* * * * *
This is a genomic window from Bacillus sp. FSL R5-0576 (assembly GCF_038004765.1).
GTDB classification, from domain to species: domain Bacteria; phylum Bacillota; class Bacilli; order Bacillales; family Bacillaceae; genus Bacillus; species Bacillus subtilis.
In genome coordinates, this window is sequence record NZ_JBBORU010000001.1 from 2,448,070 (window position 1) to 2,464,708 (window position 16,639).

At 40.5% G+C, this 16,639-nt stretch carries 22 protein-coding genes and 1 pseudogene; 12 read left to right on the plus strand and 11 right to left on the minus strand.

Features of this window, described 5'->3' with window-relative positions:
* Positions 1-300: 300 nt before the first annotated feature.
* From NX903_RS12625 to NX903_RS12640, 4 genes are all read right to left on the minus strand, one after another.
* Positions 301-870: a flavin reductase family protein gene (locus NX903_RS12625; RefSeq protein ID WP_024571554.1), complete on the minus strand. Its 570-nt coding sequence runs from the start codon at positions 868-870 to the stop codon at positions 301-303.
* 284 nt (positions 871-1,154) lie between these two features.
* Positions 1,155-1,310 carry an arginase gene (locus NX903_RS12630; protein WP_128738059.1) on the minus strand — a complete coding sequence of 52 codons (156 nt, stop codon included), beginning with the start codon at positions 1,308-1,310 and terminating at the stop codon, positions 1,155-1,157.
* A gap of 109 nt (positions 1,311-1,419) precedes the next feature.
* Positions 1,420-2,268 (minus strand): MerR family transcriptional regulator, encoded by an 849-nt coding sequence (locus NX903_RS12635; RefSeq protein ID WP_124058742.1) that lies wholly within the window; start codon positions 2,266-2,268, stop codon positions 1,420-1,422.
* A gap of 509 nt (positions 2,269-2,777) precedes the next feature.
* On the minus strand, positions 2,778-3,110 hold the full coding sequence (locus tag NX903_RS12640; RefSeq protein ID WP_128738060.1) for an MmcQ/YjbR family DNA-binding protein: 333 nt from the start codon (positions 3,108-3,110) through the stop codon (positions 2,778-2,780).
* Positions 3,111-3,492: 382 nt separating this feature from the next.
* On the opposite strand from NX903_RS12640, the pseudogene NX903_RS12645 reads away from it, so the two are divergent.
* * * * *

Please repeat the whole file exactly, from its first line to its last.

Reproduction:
This is a genomic window from Bacillus sp. FSL R5-0576 (assembly GCF_038004765.1).
GTDB classification, from domain to species: domain Bacteria; phylum Bacillota; class Bacilli; order Bacillales; family Bacillaceae; genus Bacillus; species Bacillus subtilis.
In genome coordinates, this window is sequence record NZ_JBBORU010000001.1 from 2,448,070 (window position 1) to 2,464,708 (window position 16,639).

At 40.5% G+C, this 16,639-nt stretch carries 22 protein-coding genes and 1 pseudogene; 12 read left to right on the plus strand and 11 right to left on the minus strand.

Features of this window, described 5'->3' with window-relative positions:
* Positions 1-300: 300 nt before the first annotated feature.
* From NX903_RS12625 to NX903_RS12640, 4 genes are all read right to left on the minus strand, one after another.
* Positions 301-870: a flavin reductase family protein gene (locus NX903_RS12625; RefSeq protein ID WP_024571554.1), complete on the minus strand. Its 570-nt coding sequence runs from the start codon at positions 868-870 to the stop codon at positions 301-303.
* 284 nt (positions 871-1,154) lie between these two features.
* Positions 1,155-1,310 carry an arginase gene (locus NX903_RS12630; protein WP_128738059.1) on the minus strand — a complete coding sequence of 52 codons (156 nt, stop codon included), beginning with the start codon at positions 1,308-1,310 and terminating at the stop codon, positions 1,155-1,157.
* A gap of 109 nt (positions 1,311-1,419) precedes the next feature.
* Positions 1,420-2,268 (minus strand): MerR family transcriptional regulator, encoded by an 849-nt coding sequence (locus NX903_RS12635; RefSeq protein ID WP_124058742.1) that lies wholly within the window; start codon positions 2,266-2,268, stop codon positions 1,420-1,422.
* A gap of 509 nt (positions 2,269-2,777) precedes the next feature.
* On the minus strand, positions 2,778-3,110 hold the full coding sequence (locus tag NX903_RS12640; RefSeq protein ID WP_128738060.1) for an MmcQ/YjbR family DNA-binding protein: 333 nt from the start codon (positions 3,108-3,110) through the stop codon (positions 2,778-2,780).
* Positions 3,111-3,492: 382 nt separating this feature from the next.
* On the opposite strand from NX903_RS12640, the pseudogene NX903_RS12645 reads away from it, so the two are divergent.